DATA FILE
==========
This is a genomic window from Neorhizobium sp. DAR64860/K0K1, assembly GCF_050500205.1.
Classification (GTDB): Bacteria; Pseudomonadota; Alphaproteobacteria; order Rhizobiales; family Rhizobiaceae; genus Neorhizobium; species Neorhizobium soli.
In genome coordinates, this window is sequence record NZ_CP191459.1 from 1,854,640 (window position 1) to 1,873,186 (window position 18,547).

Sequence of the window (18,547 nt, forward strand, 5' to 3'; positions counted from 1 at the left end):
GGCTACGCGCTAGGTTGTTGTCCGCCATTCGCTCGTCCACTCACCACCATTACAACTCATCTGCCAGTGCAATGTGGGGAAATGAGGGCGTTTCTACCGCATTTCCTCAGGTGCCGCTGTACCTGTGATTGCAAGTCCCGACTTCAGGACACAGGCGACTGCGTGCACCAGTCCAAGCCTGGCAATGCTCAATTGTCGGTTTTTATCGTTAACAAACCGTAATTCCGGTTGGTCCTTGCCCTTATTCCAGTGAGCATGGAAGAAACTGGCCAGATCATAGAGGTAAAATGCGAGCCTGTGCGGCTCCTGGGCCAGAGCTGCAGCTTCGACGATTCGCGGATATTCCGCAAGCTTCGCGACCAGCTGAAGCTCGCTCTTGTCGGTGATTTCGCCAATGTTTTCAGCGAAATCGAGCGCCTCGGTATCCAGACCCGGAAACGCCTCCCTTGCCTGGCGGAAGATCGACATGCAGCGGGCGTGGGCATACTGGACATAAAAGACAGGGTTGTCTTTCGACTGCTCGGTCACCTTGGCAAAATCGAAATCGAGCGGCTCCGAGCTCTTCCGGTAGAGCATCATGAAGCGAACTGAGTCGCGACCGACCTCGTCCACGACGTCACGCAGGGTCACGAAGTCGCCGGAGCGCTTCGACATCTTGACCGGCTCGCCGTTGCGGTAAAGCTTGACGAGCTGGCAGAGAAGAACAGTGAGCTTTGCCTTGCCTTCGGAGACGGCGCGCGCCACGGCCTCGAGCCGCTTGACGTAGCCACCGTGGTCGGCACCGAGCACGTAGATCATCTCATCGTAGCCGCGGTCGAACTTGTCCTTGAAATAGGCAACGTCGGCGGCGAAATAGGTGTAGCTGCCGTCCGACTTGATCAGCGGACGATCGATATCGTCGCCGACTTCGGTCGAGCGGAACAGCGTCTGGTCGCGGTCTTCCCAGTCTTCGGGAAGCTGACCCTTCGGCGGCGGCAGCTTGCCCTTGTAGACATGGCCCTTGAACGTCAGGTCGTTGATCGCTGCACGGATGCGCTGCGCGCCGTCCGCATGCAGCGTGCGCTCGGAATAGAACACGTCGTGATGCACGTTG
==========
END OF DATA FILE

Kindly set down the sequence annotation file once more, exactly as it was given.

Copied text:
This is a genomic window from Neorhizobium sp. DAR64860/K0K1, assembly GCF_050500205.1.
Classification (GTDB): Bacteria; Pseudomonadota; Alphaproteobacteria; order Rhizobiales; family Rhizobiaceae; genus Neorhizobium; species Neorhizobium soli.
In genome coordinates, this window is sequence record NZ_CP191459.1 from 1,854,640 (window position 1) to 1,873,186 (window position 18,547).

Sequence of the window (18,547 nt, forward strand, 5' to 3'; positions counted from 1 at the left end):
GGCTACGCGCTAGGTTGTTGTCCGCCATTCGCTCGTCCACTCACCACCATTACAACTCATCTGCCAGTGCAATGTGGGGAAATGAGGGCGTTTCTACCGCATTTCCTCAGGTGCCGCTGTACCTGTGATTGCAAGTCCCGACTTCAGGACACAGGCGACTGCGTGCACCAGTCCAAGCCTGGCAATGCTCAATTGTCGGTTTTTATCGTTAACAAACCGTAATTCCGGTTGGTCCTTGCCCTTATTCCAGTGAGCATGGAAGAAACTGGCCAGATCATAGAGGTAAAATGCGAGCCTGTGCGGCTCCTGGGCCAGAGCTGCAGCTTCGACGATTCGCGGATATTCCGCAAGCTTCGCGACCAGCTGAAGCTCGCTCTTGTCGGTGATTTCGCCAATGTTTTCAGCGAAATCGAGCGCCTCGGTATCCAGACCCGGAAACGCCTCCCTTGCCTGGCGGAAGATCGACATGCAGCGGGCGTGGGCATACTGGACATAAAAGACAGGGTTGTCTTTCGACTGCTCGGTCACCTTGGCAAAATCGAAATCGAGCGGCTCCGAGCTCTTCCGGTAGAGCATCATGAAGCGAACTGAGTCGCGACCGACCTCGTCCACGACGTCACGCAGGGTCACGAAGTCGCCGGAGCGCTTCGACATCTTGACCGGCTCGCCGTTGCGGTAAAGCTTGACGAGCTGGCAGAGAAGAACAGTGAGCTTTGCCTTGCCTTCGGAGACGGCGCGCGCCACGGCCTCGAGCCGCTTGACGTAGCCACCGTGGTCGGCACCGAGCACGTAGATCATCTCATCGTAGCCGCGGTCGAACTTGTCCTTGAAATAGGCAACGTCGGCGGCGAAATAGGTGTAGCTGCCGTCCGACTTGATCAGCGGACGATCGATATCGTCGCCGACTTCGGTCGAGCGGAACAGCGTCTGGTCGCGGTCTTCCCAGTCTTCGGGAAGCTGACCCTTCGGCGGCGGCAGCTTGCCCTTGTAGACATGGCCCTTGAACGTCAGGTCGTTGATCGCTGCACGGATGCGCTGCGCGCCGTCCGCATGCAGCGTGCGCTCGGAATAGAACACGTCGTGATGCACGTTG